You are here

Deconstructing Nature and Society

Title: Deconstructing Nature and Society: An Account of Waiãpi Ecology.
Name(s): Schwenk, Christopher L, author
Type of Resource: text
Genre: Text
Bachelor Thesis
Date Issued: 2017-06-30
Physical Form: computer
Physical Form: online resource
Extent: 1 online resource
Language(s): English
Abstract/Description: Western ecology relies heavily on dichotomous conceptions of individuals’ relations to their society and to their environment, placing nature and society in opposition to one another as distinct realms. This dichotomy motivates the exploitative, consumerist relationship between Western societies and the natural resources exchanged as matters of economy and production. The Waiãpi indigenous community lives within a different social world composed of starkly different frameworks of society that exist apart from dichotomous understandings. This work deconstructs the nature-society dichotomy, turning to Waiãpi myths and stories as evidence of Waiãpi conceptions of being. These stories reveal a fluid cosmos, constructed of fractal layers of subjectivity in which agents are subjected to a greater whole. Furthermore, they reveal a relational net of “dividual” beings understood only insofar as they relate to others. These attributes of the Waiãpi social world stand in critique of Western modernity and vitiate the nature-society dichotomy.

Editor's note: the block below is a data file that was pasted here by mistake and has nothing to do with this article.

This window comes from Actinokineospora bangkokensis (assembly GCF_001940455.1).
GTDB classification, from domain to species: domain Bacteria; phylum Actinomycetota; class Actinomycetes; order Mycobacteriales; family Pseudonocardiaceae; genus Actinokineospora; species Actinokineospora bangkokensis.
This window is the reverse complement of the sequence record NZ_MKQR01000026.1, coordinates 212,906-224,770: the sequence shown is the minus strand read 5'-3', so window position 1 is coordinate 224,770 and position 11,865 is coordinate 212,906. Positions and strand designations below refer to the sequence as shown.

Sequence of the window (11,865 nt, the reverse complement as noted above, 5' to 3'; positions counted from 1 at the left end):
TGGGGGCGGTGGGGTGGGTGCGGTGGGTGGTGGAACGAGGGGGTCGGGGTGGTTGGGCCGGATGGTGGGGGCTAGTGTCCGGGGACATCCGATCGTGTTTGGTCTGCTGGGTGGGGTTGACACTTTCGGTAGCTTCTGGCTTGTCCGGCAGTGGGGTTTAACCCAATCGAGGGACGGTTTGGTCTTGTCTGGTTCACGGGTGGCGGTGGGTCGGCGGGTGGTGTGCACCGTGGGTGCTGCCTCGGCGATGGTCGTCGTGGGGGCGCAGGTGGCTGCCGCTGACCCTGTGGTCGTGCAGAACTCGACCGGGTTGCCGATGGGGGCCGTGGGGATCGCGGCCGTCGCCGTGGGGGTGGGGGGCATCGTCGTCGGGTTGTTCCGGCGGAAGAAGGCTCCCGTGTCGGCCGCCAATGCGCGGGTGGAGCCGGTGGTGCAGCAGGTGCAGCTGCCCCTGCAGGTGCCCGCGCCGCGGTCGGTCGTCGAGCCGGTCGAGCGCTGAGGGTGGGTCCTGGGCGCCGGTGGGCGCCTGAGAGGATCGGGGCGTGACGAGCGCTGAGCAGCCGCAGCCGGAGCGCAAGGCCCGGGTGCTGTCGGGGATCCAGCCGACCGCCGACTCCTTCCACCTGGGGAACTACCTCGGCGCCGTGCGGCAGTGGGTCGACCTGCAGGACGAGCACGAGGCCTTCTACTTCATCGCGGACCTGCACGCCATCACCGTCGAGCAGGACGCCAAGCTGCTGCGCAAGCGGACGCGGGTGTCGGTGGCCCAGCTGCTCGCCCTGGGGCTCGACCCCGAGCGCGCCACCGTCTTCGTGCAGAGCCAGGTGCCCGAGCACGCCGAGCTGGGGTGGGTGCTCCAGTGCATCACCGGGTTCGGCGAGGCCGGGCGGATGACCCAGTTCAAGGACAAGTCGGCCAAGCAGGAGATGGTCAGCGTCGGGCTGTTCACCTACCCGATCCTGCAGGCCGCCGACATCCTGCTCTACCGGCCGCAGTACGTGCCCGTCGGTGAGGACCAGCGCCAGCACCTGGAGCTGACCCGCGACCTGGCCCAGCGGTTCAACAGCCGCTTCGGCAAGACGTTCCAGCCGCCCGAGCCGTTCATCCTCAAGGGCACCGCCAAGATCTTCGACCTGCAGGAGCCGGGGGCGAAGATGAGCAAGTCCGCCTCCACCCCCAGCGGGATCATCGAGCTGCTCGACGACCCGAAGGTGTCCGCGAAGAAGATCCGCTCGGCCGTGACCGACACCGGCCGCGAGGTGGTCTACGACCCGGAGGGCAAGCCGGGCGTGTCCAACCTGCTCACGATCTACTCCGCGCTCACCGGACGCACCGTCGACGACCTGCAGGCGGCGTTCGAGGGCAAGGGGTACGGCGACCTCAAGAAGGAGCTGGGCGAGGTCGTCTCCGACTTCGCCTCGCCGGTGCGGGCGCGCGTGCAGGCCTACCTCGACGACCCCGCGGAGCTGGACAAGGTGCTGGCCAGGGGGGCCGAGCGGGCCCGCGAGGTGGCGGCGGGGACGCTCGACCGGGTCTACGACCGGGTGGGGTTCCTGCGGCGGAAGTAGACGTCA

Identifier: FSU_libsubv1_scholarship_submission_1498882646_01e5f8a0 (IID)
Keywords: Indigenous, Nature, Society, Anthropology, Waiãpi, Ecology, Amazonian peoples
Preferred Citation: Schwenk, Christopher. “Deconstructing Nature and Society: An Account of Waiãpi Ecology” Undergraduate Honors Thesis, Florida State University, 2017.
Persistent Link to This Record:
Owner Institution: FSU

Choose the citation style.
Schwenk, C. L. (2017). Deconstructing Nature and Society: An Account of Waiãpi Ecology. Retrieved from